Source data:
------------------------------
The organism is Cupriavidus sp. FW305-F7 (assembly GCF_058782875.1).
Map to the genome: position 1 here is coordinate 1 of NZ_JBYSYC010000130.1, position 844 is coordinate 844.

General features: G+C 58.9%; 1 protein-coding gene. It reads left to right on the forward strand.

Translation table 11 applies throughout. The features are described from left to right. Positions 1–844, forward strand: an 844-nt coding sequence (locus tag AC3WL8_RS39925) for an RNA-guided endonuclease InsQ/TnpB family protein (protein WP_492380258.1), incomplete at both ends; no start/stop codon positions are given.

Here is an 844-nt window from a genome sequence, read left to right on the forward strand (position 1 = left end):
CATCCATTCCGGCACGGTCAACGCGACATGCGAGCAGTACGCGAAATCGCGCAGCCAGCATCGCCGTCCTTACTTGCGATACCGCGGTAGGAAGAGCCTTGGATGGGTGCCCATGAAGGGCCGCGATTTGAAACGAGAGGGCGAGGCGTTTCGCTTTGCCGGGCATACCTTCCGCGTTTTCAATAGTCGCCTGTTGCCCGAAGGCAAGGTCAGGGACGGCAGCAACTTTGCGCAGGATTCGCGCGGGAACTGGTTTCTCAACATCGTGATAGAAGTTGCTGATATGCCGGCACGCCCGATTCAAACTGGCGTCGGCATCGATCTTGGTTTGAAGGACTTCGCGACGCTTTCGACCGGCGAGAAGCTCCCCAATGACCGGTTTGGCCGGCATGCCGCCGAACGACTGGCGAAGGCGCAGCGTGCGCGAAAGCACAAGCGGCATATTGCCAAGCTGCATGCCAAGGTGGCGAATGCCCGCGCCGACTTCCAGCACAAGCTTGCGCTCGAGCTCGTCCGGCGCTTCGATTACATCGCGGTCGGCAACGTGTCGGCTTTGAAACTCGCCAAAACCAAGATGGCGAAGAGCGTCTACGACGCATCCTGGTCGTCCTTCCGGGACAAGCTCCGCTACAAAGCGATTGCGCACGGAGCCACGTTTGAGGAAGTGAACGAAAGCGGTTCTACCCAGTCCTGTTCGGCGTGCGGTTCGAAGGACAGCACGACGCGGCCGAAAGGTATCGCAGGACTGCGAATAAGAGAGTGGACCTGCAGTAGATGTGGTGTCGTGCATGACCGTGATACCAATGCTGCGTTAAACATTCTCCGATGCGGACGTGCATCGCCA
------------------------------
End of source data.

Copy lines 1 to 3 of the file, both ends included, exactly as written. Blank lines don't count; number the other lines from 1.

The organism is Cupriavidus sp. FW305-F7 (assembly GCF_058782875.1).
Map to the genome: position 1 here is coordinate 1 of NZ_JBYSYC010000130.1, position 844 is coordinate 844.

General features: G+C 58.9%; 1 protein-coding gene. It reads left to right on the forward strand.